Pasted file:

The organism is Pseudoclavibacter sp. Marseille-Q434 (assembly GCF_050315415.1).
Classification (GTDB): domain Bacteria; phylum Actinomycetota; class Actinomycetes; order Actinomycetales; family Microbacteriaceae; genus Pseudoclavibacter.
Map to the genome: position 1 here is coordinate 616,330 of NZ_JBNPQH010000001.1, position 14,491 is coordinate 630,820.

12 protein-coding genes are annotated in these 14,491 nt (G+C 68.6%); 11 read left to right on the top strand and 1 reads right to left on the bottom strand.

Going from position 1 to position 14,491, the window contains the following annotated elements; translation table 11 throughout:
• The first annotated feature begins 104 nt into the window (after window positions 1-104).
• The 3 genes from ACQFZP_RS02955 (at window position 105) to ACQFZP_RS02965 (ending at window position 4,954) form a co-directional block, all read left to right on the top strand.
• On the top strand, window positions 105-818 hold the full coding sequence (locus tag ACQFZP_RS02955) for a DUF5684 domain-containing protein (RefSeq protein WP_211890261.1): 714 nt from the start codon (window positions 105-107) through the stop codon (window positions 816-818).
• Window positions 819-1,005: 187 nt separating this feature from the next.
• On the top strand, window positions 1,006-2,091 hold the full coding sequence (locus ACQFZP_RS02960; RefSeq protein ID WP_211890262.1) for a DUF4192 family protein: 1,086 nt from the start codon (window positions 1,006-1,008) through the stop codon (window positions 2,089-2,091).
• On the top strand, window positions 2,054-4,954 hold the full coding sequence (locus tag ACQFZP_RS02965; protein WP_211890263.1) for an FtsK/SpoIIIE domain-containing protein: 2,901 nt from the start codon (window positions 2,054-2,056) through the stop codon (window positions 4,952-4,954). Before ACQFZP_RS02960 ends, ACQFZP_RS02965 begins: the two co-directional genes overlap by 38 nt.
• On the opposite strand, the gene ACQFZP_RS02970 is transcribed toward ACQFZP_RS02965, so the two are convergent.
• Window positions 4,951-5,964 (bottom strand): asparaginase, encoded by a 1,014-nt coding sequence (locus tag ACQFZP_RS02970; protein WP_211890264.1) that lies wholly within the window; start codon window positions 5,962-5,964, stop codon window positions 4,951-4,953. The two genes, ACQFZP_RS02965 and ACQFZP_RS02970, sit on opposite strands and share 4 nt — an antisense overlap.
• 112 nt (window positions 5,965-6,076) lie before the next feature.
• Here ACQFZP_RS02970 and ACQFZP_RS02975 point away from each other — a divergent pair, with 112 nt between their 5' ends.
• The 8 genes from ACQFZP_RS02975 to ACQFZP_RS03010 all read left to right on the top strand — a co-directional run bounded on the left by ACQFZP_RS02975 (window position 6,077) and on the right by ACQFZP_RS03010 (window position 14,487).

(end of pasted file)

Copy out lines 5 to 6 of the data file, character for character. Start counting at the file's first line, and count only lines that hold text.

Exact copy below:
Going from position 1 to position 14,491, the window contains the following annotated elements; translation table 11 throughout:
• The first annotated feature begins 104 nt into the window (after window positions 1-104).